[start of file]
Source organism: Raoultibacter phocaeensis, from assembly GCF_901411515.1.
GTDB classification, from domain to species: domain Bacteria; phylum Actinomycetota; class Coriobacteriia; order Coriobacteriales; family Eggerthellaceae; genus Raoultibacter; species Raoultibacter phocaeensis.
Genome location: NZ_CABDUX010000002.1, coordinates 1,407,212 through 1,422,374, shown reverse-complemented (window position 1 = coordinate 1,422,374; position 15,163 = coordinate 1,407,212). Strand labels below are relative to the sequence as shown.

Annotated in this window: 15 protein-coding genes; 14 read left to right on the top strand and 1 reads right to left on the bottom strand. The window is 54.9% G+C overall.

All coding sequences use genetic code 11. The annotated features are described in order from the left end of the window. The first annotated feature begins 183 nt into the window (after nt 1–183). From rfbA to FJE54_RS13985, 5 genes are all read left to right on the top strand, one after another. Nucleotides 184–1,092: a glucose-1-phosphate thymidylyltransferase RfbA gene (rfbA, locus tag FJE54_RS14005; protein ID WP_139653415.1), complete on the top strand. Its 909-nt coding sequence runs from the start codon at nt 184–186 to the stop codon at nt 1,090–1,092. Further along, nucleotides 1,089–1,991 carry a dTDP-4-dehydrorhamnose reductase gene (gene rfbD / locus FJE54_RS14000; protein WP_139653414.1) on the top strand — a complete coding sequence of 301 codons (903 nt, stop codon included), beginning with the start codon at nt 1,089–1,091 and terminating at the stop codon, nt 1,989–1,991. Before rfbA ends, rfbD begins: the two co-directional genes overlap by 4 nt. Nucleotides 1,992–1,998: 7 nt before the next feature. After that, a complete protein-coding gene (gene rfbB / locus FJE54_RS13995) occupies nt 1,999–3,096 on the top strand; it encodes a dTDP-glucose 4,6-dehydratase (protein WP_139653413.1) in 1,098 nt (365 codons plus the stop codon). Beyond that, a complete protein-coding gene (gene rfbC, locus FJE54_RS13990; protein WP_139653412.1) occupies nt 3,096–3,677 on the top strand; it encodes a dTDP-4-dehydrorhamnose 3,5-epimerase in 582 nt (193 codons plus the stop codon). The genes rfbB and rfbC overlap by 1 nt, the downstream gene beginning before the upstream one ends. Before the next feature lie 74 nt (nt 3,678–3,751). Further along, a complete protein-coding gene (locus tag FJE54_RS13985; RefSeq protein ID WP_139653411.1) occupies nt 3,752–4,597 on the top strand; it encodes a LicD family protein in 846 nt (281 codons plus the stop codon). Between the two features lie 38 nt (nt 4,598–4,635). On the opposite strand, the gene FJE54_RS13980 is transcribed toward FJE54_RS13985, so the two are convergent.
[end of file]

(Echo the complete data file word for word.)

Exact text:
Source organism: Raoultibacter phocaeensis, from assembly GCF_901411515.1.
GTDB classification, from domain to species: domain Bacteria; phylum Actinomycetota; class Coriobacteriia; order Coriobacteriales; family Eggerthellaceae; genus Raoultibacter; species Raoultibacter phocaeensis.
Genome location: NZ_CABDUX010000002.1, coordinates 1,407,212 through 1,422,374, shown reverse-complemented (window position 1 = coordinate 1,422,374; position 15,163 = coordinate 1,407,212). Strand labels below are relative to the sequence as shown.

Annotated in this window: 15 protein-coding genes; 14 read left to right on the top strand and 1 reads right to left on the bottom strand. The window is 54.9% G+C overall.

All coding sequences use genetic code 11. The annotated features are described in order from the left end of the window. The first annotated feature begins 183 nt into the window (after nt 1–183). From rfbA to FJE54_RS13985, 5 genes are all read left to right on the top strand, one after another. Nucleotides 184–1,092: a glucose-1-phosphate thymidylyltransferase RfbA gene (rfbA, locus tag FJE54_RS14005; protein ID WP_139653415.1), complete on the top strand. Its 909-nt coding sequence runs from the start codon at nt 184–186 to the stop codon at nt 1,090–1,092. Further along, nucleotides 1,089–1,991 carry a dTDP-4-dehydrorhamnose reductase gene (gene rfbD / locus FJE54_RS14000; protein WP_139653414.1) on the top strand — a complete coding sequence of 301 codons (903 nt, stop codon included), beginning with the start codon at nt 1,089–1,091 and terminating at the stop codon, nt 1,989–1,991. Before rfbA ends, rfbD begins: the two co-directional genes overlap by 4 nt. Nucleotides 1,992–1,998: 7 nt before the next feature. After that, a complete protein-coding gene (gene rfbB / locus FJE54_RS13995) occupies nt 1,999–3,096 on the top strand; it encodes a dTDP-glucose 4,6-dehydratase (protein WP_139653413.1) in 1,098 nt (365 codons plus the stop codon). Beyond that, a complete protein-coding gene (gene rfbC, locus FJE54_RS13990; protein WP_139653412.1) occupies nt 3,096–3,677 on the top strand; it encodes a dTDP-4-dehydrorhamnose 3,5-epimerase in 582 nt (193 codons plus the stop codon). The genes rfbB and rfbC overlap by 1 nt, the downstream gene beginning before the upstream one ends. Before the next feature lie 74 nt (nt 3,678–3,751). Further along, a complete protein-coding gene (locus tag FJE54_RS13985; RefSeq protein ID WP_139653411.1) occupies nt 3,752–4,597 on the top strand; it encodes a LicD family protein in 846 nt (281 codons plus the stop codon). Between the two features lie 38 nt (nt 4,598–4,635). On the opposite strand, the gene FJE54_RS13980 is transcribed toward FJE54_RS13985, so the two are convergent.